|Publication number||US4939327 A|
|Application number||US 07/265,054|
|Publication date||3 Jul 1990|
|Filing date||31 Oct 1988|
|Priority date||31 Oct 1988|
|Publication number||07265054, 265054, US 4939327 A, US 4939327A, US-A-4939327, US4939327 A, US4939327A|
|Inventors||Win Wu, Ben Liao, K. H. Lee|
|Original Assignee||Acer Incorporated|
|Export Citation||BiBTeX, EndNote, RefMan|
|Patent Citations (7), Referenced by (8), Classifications (8), Legal Events (7)|
|External Links: USPTO, USPTO Assignment, Espacenet|
The present invention relates to a keyboard switch, and particularly to a keyboard switch which can be used together with a membrane switch array.
US-A-4,553,009 discloses a switch which can be used together with a membrane switch array and wherein two embodiments are disclosed. The structure of the two embodiments disclosed is very complicated and not only increases the cost of manufacture but results in manufacturing difficulties. Above all, both embodiments disclosed cannot provide the tactile feeling required by key operators and the generally preferred click sound. This is why these constructions have still not achieved commercial success.
Most typists require some kind of feedback to confirm that a key has been correctly depressed. Such kinds of feedback can be divided into two types, one is audible and is generally called a click sound, and the other provides a resilient feeling to the finger, known as a tactile feeling. There are two commonly available structures which provide both a tactile feeling and a click sound, one of which is manufactured by Alps Electric Co, Ltd and which is disclosed in US-A-4,642,433. However, this can only be used with switches and cannot be applied to membrane switch arrays. In the Alps type, the tactile feeling and the click sound are generated by a leaf spring. During switch actuation the leaf spring is initially moved away from the side wall of the switch by the plunger and after a certain distance, the leaf spring bounces back to its initial position and strikes the side wall of the housing. Thus, the tactile feeling and click sound reach to the finger as well as to the ear of the typist.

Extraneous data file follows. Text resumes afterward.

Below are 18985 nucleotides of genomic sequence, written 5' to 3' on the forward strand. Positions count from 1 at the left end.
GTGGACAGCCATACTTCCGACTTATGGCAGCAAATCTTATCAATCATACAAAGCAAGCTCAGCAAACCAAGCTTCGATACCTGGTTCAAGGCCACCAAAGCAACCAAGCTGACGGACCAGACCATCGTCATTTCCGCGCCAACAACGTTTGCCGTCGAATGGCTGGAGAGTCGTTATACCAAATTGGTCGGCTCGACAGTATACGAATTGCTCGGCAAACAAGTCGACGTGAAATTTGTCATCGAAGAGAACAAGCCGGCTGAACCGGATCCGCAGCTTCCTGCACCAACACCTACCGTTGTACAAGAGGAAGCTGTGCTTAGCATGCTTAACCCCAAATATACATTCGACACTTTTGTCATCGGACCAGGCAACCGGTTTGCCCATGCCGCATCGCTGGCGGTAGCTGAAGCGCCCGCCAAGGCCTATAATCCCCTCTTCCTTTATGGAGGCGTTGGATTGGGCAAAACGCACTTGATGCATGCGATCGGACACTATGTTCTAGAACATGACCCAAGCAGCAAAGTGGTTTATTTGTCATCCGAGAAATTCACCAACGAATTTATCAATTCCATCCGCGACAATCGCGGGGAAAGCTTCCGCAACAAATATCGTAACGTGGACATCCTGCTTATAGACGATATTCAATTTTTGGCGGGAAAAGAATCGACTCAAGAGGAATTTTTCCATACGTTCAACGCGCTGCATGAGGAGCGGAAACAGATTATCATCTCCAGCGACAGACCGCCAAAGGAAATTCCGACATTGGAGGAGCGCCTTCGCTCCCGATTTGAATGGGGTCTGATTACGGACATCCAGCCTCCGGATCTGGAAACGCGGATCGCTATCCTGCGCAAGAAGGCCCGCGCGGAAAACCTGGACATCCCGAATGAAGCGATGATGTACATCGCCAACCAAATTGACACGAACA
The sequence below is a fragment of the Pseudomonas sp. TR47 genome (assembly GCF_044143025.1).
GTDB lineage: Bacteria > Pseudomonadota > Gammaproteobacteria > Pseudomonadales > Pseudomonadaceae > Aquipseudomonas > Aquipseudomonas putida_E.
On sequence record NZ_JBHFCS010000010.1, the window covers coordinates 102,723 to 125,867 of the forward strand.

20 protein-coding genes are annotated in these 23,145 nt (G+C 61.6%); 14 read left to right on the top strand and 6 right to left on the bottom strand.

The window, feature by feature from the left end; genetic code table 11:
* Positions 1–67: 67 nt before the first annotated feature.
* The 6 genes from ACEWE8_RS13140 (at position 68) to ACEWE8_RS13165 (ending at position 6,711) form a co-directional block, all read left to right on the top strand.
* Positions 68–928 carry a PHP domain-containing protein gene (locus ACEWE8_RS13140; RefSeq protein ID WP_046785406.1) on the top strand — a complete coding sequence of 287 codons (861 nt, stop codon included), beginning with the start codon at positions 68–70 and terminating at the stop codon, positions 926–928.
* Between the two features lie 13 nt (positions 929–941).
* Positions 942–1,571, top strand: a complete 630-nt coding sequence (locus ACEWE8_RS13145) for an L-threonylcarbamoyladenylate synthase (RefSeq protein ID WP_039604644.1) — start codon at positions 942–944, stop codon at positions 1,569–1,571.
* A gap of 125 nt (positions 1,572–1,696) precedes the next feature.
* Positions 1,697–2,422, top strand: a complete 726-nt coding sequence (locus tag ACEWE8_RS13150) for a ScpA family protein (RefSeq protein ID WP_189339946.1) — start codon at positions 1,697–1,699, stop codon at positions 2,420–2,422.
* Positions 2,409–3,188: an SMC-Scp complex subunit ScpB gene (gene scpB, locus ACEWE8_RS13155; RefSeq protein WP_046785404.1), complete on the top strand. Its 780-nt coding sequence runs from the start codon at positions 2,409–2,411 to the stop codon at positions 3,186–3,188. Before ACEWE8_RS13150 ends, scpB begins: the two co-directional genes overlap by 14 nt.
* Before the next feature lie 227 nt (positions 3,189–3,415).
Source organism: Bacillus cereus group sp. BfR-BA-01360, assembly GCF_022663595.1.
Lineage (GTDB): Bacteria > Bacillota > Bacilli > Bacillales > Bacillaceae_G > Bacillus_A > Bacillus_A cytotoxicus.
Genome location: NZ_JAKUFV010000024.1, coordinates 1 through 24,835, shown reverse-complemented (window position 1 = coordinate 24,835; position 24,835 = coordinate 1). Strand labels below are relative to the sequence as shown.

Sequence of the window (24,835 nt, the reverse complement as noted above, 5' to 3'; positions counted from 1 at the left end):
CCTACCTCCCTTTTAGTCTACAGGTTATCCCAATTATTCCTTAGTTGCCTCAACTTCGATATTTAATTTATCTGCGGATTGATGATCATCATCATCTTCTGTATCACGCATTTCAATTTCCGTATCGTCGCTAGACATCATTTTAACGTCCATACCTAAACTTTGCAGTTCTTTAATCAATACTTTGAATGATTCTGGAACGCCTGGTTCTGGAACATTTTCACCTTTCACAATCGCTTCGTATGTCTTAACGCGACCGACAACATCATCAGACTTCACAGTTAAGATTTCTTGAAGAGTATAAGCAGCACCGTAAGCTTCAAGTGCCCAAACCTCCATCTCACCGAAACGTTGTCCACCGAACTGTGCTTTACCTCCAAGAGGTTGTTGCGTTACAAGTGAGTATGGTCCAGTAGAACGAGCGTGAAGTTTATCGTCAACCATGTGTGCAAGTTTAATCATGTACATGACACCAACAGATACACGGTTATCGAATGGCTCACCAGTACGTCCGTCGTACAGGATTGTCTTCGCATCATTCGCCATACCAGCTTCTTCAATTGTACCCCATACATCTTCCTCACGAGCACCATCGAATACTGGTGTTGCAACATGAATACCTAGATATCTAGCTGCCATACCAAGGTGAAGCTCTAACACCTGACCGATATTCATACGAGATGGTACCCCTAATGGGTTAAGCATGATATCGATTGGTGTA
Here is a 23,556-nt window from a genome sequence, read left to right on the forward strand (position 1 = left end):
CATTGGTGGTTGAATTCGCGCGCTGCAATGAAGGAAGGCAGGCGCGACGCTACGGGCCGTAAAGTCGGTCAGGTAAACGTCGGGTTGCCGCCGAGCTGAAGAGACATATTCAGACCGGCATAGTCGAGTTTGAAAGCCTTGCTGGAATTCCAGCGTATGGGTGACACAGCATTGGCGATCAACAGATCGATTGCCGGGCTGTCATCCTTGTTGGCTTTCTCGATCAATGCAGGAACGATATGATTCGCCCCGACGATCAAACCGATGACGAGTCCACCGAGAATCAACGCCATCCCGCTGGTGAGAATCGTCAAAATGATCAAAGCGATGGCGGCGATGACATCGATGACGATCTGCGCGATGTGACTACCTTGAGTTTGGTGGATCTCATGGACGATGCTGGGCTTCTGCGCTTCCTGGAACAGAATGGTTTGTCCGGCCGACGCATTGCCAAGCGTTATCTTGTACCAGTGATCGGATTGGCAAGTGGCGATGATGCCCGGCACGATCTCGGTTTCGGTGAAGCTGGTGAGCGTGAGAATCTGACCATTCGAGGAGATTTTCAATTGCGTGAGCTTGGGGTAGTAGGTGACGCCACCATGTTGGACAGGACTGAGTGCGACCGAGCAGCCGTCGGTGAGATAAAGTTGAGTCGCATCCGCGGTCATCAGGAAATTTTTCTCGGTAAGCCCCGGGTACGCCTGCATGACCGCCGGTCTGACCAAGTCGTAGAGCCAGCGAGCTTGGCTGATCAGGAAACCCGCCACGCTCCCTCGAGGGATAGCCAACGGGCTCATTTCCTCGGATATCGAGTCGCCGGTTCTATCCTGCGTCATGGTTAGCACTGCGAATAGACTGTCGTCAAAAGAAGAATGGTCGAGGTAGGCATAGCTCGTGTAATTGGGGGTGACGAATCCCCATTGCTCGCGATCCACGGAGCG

The second type of mechanism which provides the tactile feeling and the click sound belongs to IBM. That structure is simpler and uses a single coil spring to generate the tactile feeling and click sound. But it cannot be used together with a membrane switch array, because it is also designed for use with mechanical switches.
In accordance with the present invention, a keyboard switch for use with a membrane switch array to provide a tactile feeling, comprises a housing positioned in use on the membrane switch array; a plunger reciprocally mounted within the housing and projecting outwardly from the housing, the plunger having a cam portion; an actuating arm pivoted to the housing and having a first portion extending beneath the plunger and a second, cam follower portion which engages the cam portion of the plunger, the first portion having a boss on its surface facing away from the plunger for engaging the switch array; resilient means extending between the plunger and the first portion of the actuating arm to urge the plunger outwardly from the housing; and a leaf spring mounted to the housing and having a portion which normally engages the plunger, the arrangement being such that when the plunger is depressed into the housing to cause the boss on the actuating arm to actuate the membrane switch the plunger flexes the leaf spring to a point at which the spring snaps back to a rest position thereby providing a tactile feeling.
In some cases, the switch may be adapted to operate silently since some typists prefer the tactile feeling without the click sound. In most cases, however, the snap action of the leaf spring is adapted to cause a click sound so that the keyboard switch provides tactile feeling and click sound.